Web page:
Having said so, other documented studies showed how dietary cinnamon increases biliary secretion of cholesterol and phospholipids without affecting the bile content [9,15]. Additionally, another study showed that cinnamon extract improved lipid profile by extensively decreasing total cholesterol, triglycerides and LDL [9,16].

 

CINNAMON FOR THE TREATMENT OF MIGRAINE


Migraine is a widespread, chronic and intermittently disabling disorder characterized by recurrent headaches [17].

In spite cinnamon is not commonly documented as a traditional herbal remedy for the treatment of a migraine, in Ayurveda cinnamon has been named among the herb-mineral Ayurvedic medicines used for the treatment of a migraine and contained Bhasma [19] of silver, copper and mercury and many immunomodulatory medicinal herbs, namely:

  • Allium sativum,
  • Eclipta alba,
  • Cinnamomum zeylanica,
  • Zingiber Officinalis,
  • Piper longum,
  • Piper nigrum, 
  • Bambusa arumdinaceae,
  • Ellettaria cardamomum 
  • Cinnamomum cassia,
  • Ferula northrax,
  • Citrus acida

and many others [17,18].

Disclaimer: The information presented on this website is not intended to prescribe or give in any way or form medical advice, recommend or diagnose. Please read the disclaimer at the bottom of this page for more info.

 

REFERENCES

[1] A hydroxychalcone derived from cinnamon functions as a mimetic for insulin in 3T3-L1 adipocytes. Jarvill-Taylor KJ, Anderson RA, Graves DJ. Department of Biochemistry, Biophysics and Molecular Biology, Iowa State University, Ames 50011, USA.  
[2] Effects of Cinnamomum zeylanicum (Ceylon cinnamon) on blood glucose and lipids in a diabetic and healthy rat model Priyanga Ranasinghe, Sanja Perera, Mangala Gunatilake,1 Eranga Abeywardene, Nuwan Gunapala, Sirimal Premakumara,3 Kamal Perera, Dilani Lokuhetty,2 and Prasad Katulanda
[3] Effects of Cinnamon Consumption on Glycemic Status, Lipid Profile and Body Composition in Type 2 Diabetic Patients Mohammadreza Vafa,1,2 Farhad Mohammadi,1 Farzad Shidfar,1 Mohammadhossein Salehi Sormaghi,3 Iraj Heidari,4 Banafshe Golestan,5 and Fatemehsadat Amiri1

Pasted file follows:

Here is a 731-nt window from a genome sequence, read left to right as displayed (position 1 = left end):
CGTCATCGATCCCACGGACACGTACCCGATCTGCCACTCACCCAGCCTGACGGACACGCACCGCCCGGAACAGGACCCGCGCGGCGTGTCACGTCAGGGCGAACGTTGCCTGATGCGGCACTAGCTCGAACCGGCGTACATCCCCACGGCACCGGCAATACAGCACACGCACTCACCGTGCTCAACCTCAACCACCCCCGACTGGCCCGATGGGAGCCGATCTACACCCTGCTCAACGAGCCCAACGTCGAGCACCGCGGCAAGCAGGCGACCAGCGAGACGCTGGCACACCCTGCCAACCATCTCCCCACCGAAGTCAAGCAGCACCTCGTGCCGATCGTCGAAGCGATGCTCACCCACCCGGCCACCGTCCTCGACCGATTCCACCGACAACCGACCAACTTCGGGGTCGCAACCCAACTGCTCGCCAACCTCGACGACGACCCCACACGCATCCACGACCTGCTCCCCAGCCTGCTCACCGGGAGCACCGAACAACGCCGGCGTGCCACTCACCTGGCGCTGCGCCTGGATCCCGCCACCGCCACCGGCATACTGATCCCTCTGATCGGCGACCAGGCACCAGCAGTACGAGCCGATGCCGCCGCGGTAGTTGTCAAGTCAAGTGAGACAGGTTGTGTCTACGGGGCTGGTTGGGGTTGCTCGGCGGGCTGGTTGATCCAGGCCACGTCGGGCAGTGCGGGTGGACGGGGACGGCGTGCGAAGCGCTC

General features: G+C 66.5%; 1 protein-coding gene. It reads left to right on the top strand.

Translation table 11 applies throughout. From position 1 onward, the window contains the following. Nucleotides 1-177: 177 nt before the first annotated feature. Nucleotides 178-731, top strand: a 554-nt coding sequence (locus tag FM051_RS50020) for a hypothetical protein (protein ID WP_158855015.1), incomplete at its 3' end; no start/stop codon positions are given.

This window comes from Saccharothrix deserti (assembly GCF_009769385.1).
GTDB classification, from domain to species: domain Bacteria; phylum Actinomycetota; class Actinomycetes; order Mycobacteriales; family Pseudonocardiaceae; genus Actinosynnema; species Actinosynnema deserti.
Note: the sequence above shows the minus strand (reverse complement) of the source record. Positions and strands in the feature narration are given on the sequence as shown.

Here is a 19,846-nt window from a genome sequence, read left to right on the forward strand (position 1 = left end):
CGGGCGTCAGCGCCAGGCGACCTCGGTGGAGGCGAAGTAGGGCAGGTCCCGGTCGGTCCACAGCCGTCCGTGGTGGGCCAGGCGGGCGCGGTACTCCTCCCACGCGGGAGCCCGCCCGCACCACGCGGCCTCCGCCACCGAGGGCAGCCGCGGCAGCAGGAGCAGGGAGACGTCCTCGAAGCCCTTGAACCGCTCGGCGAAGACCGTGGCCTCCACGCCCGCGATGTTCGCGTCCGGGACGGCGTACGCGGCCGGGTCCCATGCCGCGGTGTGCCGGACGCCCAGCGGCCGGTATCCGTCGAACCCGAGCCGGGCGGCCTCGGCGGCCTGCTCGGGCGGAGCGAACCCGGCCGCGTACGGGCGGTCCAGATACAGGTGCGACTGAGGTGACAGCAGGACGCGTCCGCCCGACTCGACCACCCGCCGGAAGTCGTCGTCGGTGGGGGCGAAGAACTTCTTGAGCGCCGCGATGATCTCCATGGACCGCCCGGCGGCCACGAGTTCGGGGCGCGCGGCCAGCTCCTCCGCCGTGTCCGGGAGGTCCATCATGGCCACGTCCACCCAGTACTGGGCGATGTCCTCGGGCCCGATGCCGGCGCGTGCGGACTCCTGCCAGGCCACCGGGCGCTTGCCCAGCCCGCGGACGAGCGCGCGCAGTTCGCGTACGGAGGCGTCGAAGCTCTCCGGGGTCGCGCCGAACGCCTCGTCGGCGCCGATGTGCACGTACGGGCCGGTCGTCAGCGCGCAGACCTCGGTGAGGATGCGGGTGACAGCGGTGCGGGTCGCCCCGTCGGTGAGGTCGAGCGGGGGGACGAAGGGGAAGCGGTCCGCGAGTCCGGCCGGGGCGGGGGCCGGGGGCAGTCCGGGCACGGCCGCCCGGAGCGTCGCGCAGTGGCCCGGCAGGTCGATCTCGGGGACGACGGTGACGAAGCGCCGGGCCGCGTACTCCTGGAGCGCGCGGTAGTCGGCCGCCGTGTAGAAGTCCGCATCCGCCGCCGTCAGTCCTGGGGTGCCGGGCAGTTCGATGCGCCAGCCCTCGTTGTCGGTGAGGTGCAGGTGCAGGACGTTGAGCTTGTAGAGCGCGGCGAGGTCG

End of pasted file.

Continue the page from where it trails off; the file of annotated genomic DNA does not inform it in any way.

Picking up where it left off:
[4] Cinnamon extract induces tumor cell death through inhibition of NF?B and AP1 Ho-Keun Kwon,1 Ji-Sun Hwang,1 Jae-Seon So,1 Choong-Gu Lee,1 Anupama Sahoo,1 Jae-Ha Ryu,1 Won Kyung Jeon,2 Byoung Seob Ko,2 Chang-Rok Im,3 Sung Haeng Lee,4 Zee Yong Park,1 and Sin-Hyeog Im1
[5] Anti-inflammatory activities of cinnamon water extract in vivo and in vitro LPS-induced models. Hong JW, Yang GE, Kim YB, Eom SH, Lew JH, Kang H. [6] Warriar PK, Nambiar VPK, Ramankutty C. In: Indian Medicinal Plants – A Compendium of 500 Species. Vaidyaratnam PS, editor. Vol. 2. Kottakkal, Kerala: Varier’s Arya Vaidyasala; 1994. pp. 80–83.
[7] Cinnamon and health. Gruenwald J, Freder J, Armbruester N. Analyze & realize ag, Berlin, Germany.
[8] Nutritional supplements and serum lipids: does anything work? McGowan MP, Proulx S. Cholesterol Treatment Center, Concord Hospital, Suite #210, Concord, NH 03301, USA. [9] Indian Spices for Healthy Heart - An Overview Hannah R Vasanthi* and R.P Parameswari [10] Volatile constituents from Cinnamomum zeylanicum fruit stalks and their antioxidant activities. Jayaprakasha GK, Jagan Mohan Rao L, Sakariah KK. Central Food Technological Research Institute, Mysore 570 013, India.
[11] A comparison of chemical, antioxidant and antimicrobial studies of cinnamon leaf and bark volatile oils, oleoresins and their constituents. Singh G, Maurya S, DeLampasona MP, Catalan CA. Chemistry Department, DDU Gorakhpur University, Gorakhpur 273 009, India.
[12] Bhatacharjee. Hand Book of Indian Medicinal Plants. Jaipur: Pointer Publishers; 1998.
[13] Asolkar LV, Kakkar KK, Chakae OJ. Glossary of Indian Medicinal Plants. CSI: New Delhi: Publication and Information Directorate; 1986.
[14] Wang YS, editor. Beijing: Peoples Health: Publishers; 1983. Pharmacology and Applications of Chinese Materia Medica. 
[15] Srinivasan K, Sambaiah K. The effect of spices on cholesterol 7 alpha-hydroxylase activity and on serum and hepatic cholesterol levels in the rat. Int J Vitam Nutr Res. 1991;61:363–369.
[16] Oxidative markers, nitric oxide and homocysteine alteration in hypercholesterolimic rats: role of atorvastatine and cinnamon.Amin KA, Abd El-Twab TM.
[17] Lead encephalopathy due to traditional medicines. Karri SK, Saper RB, Kales SN. Department of Family Medicine, Boston University Medical Center, 1 Boston Medical Center Place, Dowling 5 South, Boston, MA 02118, USA. Surya.
[18] Response to Ayurvedic therapy in the treatment of migraine without aura Prakash Balendu Vaidya, Babu S. R. Vaidya,1 and Sureshkumar K. Vaidya2
[19] Bhasma, Wikipedia article under the Creative Commons Attribution-ShareAlike License.
[20] Wikipedia article on Cinnamon under the Creative Commons Attribution-ShareAlike License.
[21] Pixabay image under Public Domain License CC0 1.0 Universal (CC0 1.0).